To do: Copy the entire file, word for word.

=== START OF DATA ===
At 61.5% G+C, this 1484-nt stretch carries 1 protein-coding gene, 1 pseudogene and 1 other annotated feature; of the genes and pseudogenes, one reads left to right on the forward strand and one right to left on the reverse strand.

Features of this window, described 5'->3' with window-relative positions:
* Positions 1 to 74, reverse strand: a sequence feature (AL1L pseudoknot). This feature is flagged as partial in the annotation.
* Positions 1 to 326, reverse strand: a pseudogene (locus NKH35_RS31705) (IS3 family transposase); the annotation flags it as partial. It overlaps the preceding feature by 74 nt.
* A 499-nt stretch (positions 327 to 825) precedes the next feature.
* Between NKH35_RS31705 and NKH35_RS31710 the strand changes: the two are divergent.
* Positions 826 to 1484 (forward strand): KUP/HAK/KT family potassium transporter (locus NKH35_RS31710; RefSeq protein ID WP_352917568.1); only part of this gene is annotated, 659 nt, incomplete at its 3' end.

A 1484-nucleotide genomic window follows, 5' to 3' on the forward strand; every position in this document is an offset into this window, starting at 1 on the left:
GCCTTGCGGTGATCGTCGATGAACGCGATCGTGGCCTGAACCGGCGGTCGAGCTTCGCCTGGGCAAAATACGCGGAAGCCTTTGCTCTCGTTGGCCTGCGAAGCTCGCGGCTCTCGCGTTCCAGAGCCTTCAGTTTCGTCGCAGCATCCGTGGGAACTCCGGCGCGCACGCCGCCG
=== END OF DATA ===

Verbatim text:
At 61.5% G+C, this 1484-nt stretch carries 1 protein-coding gene, 1 pseudogene and 1 other annotated feature; of the genes and pseudogenes, one reads left to right on the forward strand and one right to left on the reverse strand.

Features of this window, described 5'->3' with window-relative positions:
* Positions 1 to 74, reverse strand: a sequence feature (AL1L pseudoknot). This feature is flagged as partial in the annotation.
* Positions 1 to 326, reverse strand: a pseudogene (locus NKH35_RS31705) (IS3 family transposase); the annotation flags it as partial. It overlaps the preceding feature by 74 nt.
* A 499-nt stretch (positions 327 to 825) precedes the next feature.
* Between NKH35_RS31705 and NKH35_RS31710 the strand changes: the two are divergent.
* Positions 826 to 1484 (forward strand): KUP/HAK/KT family potassium transporter (locus NKH35_RS31710; RefSeq protein ID WP_352917568.1); only part of this gene is annotated, 659 nt, incomplete at its 3' end.

A 1484-nucleotide genomic window follows, 5' to 3' on the forward strand; every position in this document is an offset into this window, starting at 1 on the left:
GCCTTGCGGTGATCGTCGATGAACGCGATCGTGGCCTGAACCGGCGGTCGAGCTTCGCCTGGGCAAAATACGCGGAAGCCTTTGCTCTCGTTGGCCTGCGAAGCTCGCGGCTCTCGCGTTCCAGAGCCTTCAGTTTCGTCGCAGCATCCGTGGGAACTCCGGCGCGCACGCCGCCG